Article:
why soy is bad for you

Initially, a link between soy and estrogen/male fertility was postulated in 1940 after the recognition of endocrine disruption in sheep caused by red clover isoflavones, leading to a syndrome of infertility called “clover disease” [24].

It is also worth adding that the usual levels of consumption of soy products in various countries, including in Asia, even among people who adhere to vegetarianism, often do not lead to the intake of isoflavones in the body in quantities that could cause problems.

Unfortunately, this also reduces the beneficial effects of isoflavones. To obtain the beneficial effects of soy isoflavones, their intake must be at least 60-100 mg per day [32], which is currently difficult to achieve in Western countries.

The highest consumption of isoflavones is observed in the countries of East and South Asia (20-50 mg/day). In the USA, it is 0.15-3 mg, and in European countries, it is 0.49-1 mg [35, 36].

In general, the low content of bioactives in modern second-generation soy products and moderate amounts in traditional ones provide moderate health benefits with very limited risk of potential adverse health effects [33].

Soy consumption across different populations
Soy consumption across different populations

Effect of Soy Phytoestrogens on Sex Hormones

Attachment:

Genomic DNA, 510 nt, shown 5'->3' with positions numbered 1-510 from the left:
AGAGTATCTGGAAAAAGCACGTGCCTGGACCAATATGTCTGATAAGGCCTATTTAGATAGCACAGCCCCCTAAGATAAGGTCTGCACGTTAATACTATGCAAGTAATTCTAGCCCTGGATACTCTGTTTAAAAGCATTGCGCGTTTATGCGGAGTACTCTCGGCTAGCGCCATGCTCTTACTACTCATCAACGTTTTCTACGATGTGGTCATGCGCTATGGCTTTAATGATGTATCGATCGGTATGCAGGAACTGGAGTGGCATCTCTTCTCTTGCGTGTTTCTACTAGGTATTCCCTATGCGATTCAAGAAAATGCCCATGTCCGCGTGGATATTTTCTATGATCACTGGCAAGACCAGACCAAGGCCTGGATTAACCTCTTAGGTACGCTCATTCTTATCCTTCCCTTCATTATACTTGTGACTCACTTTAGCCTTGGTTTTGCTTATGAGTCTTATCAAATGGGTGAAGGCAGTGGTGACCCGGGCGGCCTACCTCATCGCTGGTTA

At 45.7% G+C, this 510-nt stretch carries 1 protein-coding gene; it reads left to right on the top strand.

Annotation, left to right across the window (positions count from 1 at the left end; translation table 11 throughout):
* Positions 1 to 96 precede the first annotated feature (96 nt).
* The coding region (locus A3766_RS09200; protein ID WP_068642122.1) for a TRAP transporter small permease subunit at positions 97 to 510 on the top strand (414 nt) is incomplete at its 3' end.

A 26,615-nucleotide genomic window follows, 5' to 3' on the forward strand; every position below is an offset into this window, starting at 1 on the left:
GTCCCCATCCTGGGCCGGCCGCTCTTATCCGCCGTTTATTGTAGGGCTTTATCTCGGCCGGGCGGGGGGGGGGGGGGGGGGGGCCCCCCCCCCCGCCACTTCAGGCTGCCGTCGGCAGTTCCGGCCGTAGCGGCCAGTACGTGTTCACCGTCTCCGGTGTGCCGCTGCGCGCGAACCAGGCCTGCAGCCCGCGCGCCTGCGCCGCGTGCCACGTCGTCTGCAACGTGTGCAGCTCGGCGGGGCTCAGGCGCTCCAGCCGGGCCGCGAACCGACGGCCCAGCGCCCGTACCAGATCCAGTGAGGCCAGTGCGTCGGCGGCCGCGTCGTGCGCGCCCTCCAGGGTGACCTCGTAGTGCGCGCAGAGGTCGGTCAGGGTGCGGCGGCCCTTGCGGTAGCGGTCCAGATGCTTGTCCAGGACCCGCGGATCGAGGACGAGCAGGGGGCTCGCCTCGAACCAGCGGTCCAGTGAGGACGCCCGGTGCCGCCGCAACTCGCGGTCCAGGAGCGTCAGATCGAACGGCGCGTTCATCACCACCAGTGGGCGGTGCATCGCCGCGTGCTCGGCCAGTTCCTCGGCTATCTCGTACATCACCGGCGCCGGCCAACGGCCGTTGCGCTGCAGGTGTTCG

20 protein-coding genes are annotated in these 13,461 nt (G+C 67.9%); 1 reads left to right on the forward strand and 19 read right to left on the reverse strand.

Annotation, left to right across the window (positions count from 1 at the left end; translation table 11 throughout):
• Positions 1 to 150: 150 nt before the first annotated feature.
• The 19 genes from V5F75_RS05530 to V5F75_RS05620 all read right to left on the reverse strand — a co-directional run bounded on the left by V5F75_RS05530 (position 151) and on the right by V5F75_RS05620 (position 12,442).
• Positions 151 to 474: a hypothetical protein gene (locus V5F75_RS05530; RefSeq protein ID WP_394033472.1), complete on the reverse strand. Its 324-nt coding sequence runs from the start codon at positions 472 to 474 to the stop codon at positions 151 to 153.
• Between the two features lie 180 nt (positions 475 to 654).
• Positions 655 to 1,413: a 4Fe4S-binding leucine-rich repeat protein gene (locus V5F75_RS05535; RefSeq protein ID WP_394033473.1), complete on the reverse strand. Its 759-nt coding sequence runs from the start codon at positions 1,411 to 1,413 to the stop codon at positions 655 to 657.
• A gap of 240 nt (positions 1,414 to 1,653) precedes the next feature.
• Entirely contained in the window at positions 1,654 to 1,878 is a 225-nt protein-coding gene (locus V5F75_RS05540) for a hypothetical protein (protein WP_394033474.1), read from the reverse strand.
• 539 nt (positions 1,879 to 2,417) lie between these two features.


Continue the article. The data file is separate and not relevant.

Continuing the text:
In humans, the disturbance of the sex hormone system and the problems of infertility associated with soy foods are in stark contrast to those seen in large populations of soy-consuming countries.

For example, reproductive health disorders, including feminizing effects, erectile dysfunction, and decreased libido, associated with a very high intake of isoflavones, have been reported.

Although the available data have found only minor harmful effects or no health effects at all [25, 26].

In clinical studies with high exposure to isoflavones in men, no estrogen-related disorders have been reported [27].

Conversely, sperm count, and motility were positively associated with isoflavone intake [28] or no correlation between isoflavone intake and sex hormones or sperm quality [29].

Testosterone levels were assessed in a meta-analysis of 32 clinical reports without a convincing interaction between consumption of soy or soy isoflavones and free testosterone concentration [30].

Most of the information about the interaction of soy with sex hormones has come from in vitro and in vivo studies [31], but not human studies.

In a recent paper on the hormonal effects of soy products, the authors concluded: “Clinical data show that neither soy foods nor soy protein, nor isoflavones affect circulating reproductive hormone levels in men or women.

However, some studies show that soy protein, but not isoflavones, affects insulin-like growth factor I (IGF-1). ” [34]

Regarding the effect on IGF-1, it should be clarified that it manifests itself in a small increase in circulating hormone in response to consumption servings containing more than 25 g of soy protein.

Similar effects are observed after consuming other types of protein. That is, in this regard, soy protein is just as good as others.

Conclusions on the Effects of Soy and Estrogen on Men’s Health

soy with estrogen
  • Currently, there is no evidence of the negative effects of soy-based products on men’s health, and the available evidence (soy and estrogen link) comes from animal studies that are not applicable to humans;
  • In those who regularly consume soy products, the typical intake of isoflavones, which are phytoestrogens, is low and often insufficient even to produce positive health effects, let alone the perceived risk of negative effects.